For analysis of caspase 3 activity, an aliquot of each mucosal scraping sample was placed in 5 ml of ice cold PBS (pH 7.4). After centrifugation (500 g for 10 min), the supernatant was removed and the cell pellet was homogenised in 2 ml of lysis buffer consisting of 50 mM HEPES (pH 7.4), 100 mM NaCl, 0.1% CHAPS, 1 mM DTT and 0.1 mM EDTA. Cell lysates were centrifuged at 10000 g for 10 min at 4°C. Aliquots of the supernatant were used to determine protein concentration and caspase 3 activity. Protein concentration was measured using a kit (Bio‐Rad, Hercules, California, USA). Caspase 3 activity was measured using a colorimetric assay kit (Calbiochem, La Jolla, California, USA) according to the manufacturer's instructions. In brief, 100 μg of the protein extracts were incubated in a caspase 3 assay buffer (50 mM HEPES, pH 7.4, 100 mM NaCl, 0.1% CHAPS, 10 mM DTT, 0.1 mM EDTA and 10% glycerol) containing 0.2 mM of caspase 3 substrate. The absorbance at 405 nm was measured by a Victor III (Perkin Elmer/Wallace) plate reader. Six mice in each group were studied. Each experiment was performed in triplicate and repeated at least twice. The results were expressed as absorbance/mg of protein.
To analyse Bax/Bak translocation, an aliquot of each intestinal mucosal scraping sample was used to isolate mitochondrial and cytosolic fractions by the differential centrifugation method previously described.25 Briefly, the samples were washed with ice cold PBS and resuspended in homogenisation buffer (0.25 M sucrose, 10 mM HEPES, pH 7.4, and 1 mM EGTA) and subjected to 40 strokes of homogenisation in a Dounce homogeniser. The homogenate was subjected to centrifugation at 1000 g for 15 min at 4°C to pellet the nuclei and unbroken cells. The supernatant was subsequently centrifuged at 10000 g for 15 min at 4°C to obtain the cytosolic fraction (supernatant) and the mitochondrial fraction (pellet). The mitochondrial fraction was resuspended in homogenisation buffer following one wash. Aliquots of both fractions were mixed with equal volumes of 2×Laemmli sample buffer and analysed by western blotting for Bax and Bak.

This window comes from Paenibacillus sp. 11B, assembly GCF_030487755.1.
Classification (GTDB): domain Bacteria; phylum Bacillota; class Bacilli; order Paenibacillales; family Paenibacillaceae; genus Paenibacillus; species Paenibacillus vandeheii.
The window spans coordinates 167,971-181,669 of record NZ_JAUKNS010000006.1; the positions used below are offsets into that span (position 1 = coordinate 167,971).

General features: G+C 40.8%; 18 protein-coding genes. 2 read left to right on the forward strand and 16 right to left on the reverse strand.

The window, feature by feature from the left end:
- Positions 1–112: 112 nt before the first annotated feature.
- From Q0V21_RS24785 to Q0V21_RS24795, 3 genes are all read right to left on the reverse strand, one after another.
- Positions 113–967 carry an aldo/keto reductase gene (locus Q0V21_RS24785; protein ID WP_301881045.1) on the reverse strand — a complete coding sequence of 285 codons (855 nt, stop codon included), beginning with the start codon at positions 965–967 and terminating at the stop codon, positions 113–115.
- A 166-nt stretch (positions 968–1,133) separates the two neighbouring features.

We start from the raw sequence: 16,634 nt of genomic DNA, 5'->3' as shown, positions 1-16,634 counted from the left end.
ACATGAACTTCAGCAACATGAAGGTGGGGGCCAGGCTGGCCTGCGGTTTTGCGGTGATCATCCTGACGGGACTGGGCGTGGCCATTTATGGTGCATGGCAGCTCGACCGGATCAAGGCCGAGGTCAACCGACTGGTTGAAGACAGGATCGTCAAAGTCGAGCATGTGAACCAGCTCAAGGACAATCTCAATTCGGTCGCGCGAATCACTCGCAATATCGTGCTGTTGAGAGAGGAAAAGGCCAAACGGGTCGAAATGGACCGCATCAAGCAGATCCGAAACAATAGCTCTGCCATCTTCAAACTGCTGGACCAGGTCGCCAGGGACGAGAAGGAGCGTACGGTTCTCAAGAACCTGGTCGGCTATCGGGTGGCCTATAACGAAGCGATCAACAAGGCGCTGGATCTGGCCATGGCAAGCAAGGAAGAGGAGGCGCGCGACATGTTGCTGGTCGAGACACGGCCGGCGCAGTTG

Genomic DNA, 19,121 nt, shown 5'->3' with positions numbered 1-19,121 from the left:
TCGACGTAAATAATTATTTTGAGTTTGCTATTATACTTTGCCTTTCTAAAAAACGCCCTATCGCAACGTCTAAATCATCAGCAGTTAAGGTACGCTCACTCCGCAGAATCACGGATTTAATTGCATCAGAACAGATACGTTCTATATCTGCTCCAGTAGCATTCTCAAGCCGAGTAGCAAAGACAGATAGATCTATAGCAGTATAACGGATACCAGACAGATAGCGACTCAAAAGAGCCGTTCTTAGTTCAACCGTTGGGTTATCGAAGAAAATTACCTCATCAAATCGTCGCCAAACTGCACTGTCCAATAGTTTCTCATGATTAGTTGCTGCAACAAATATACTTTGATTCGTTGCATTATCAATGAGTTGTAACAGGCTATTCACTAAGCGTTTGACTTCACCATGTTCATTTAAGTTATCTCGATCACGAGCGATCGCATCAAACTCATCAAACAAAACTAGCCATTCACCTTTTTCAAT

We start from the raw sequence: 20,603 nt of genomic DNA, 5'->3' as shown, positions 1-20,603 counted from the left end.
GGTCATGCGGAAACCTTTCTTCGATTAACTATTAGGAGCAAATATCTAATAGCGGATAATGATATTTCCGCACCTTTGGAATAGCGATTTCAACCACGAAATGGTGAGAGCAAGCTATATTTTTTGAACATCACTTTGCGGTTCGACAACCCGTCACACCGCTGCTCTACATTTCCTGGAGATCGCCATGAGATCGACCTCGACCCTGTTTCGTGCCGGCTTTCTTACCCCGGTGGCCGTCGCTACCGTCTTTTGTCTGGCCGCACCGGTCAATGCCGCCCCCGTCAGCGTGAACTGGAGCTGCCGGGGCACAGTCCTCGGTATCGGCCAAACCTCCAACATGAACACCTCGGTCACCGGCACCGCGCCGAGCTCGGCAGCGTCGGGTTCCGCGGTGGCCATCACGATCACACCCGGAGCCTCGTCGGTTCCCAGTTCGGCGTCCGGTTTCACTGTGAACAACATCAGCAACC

To detect the formation of Bak multimeric complexes, aliquots of isolated mitochondrial fractions were cross linked with 1 mM dithiobis (Pierce, Rockford, Illinois, USA) at 37°C for 30 min. DMSO alone was used as the control. The cross linked samples were then centrifuged at 10000 g for 15 min at 4°C. After the supernatant was removed, the pellet was washed once with homogenisation buffer and lysed with 2×Laemmli sample buffer. Samples were subjected to sodium dodecyl sulphate‐polyacrylamide gel electrophoresis under non‐denaturing conditions as previously described,25 followed by immunoblotting for Bak.
The intestinal mucosal scraping samples were centrifuged at 500 g for 10 min. The cell pellet was homogenised in 3 ml of PBS (pH 7.4). Aliquots of the tissue homogenate were used to determine the concentration of total proteins and for the ROS and RNS assays. ROS (hydrogen peroxide) was measured using the Amplex Red hydrogen peroxide/peroxidase assay kit (Invitrogen, Carlsbad, California, USA) according to the manufacturer's instructions. The Griess reaction was used to detect nitrite (RNS) formed by the spontaneous oxidation of nitric oxide using a Griess reagent kit (Invitrogen) according to the manufacturer's instructions. Absorbance at 560 nm and the fluorescence emission at 590 nm were measured to determine the levels of hydrogen peroxide and nitrite, respectively, in a Victor III (Perkin Elmer/Wallace) plate reader. Six mice from each group were analysed. Each measurement was performed in triplicate and repeated at least twice. The results of ROS were expressed as μM hydrogen peroxide/mg total proteins. The results of RNS were expressed as μM nitrite/mg total proteins.
Total RNA was isolated from the intestinal mucosal scraping samples using the RNAgents Total RNA Isolation System (Promega, Madison, Wisconsin, USA) according to the manufacturer's instructions. First strand cDNA was synthesised using Superscript Reverse Transcriptase (Invitrogen) according to the manufacturer's instructions. Real time PCR was performed on a Chromo 4 Detector System (MJ Research, Sierra Point, California, USA) using gene specific primers and DyNAmo SYBR Green Master Mix (Finnzymes, Finland). PUMA were amplified using primers PUMA‐exon 3F, 5′‐ATG GCG GAC GAC CTC AAC‐3′ and PUMA‐exon 4R, 5′‐AGT CCC ATG AAG AGA TTG TAC ATG AC‐3′ to yield the 103 bp product.26 As the internal control, expression of β‐actin in each sample was also quantified using the sense primers 5′‐GTG GGC CGC TCT AGG CAC CA‐3′ and the antisense primer 5′‐CGG TTG GCC TTA GGG TTC AGG GGG G‐3′ (242 bp product). Three mice were used in each group. PCR products were analysed by agarose gel electrophoresis.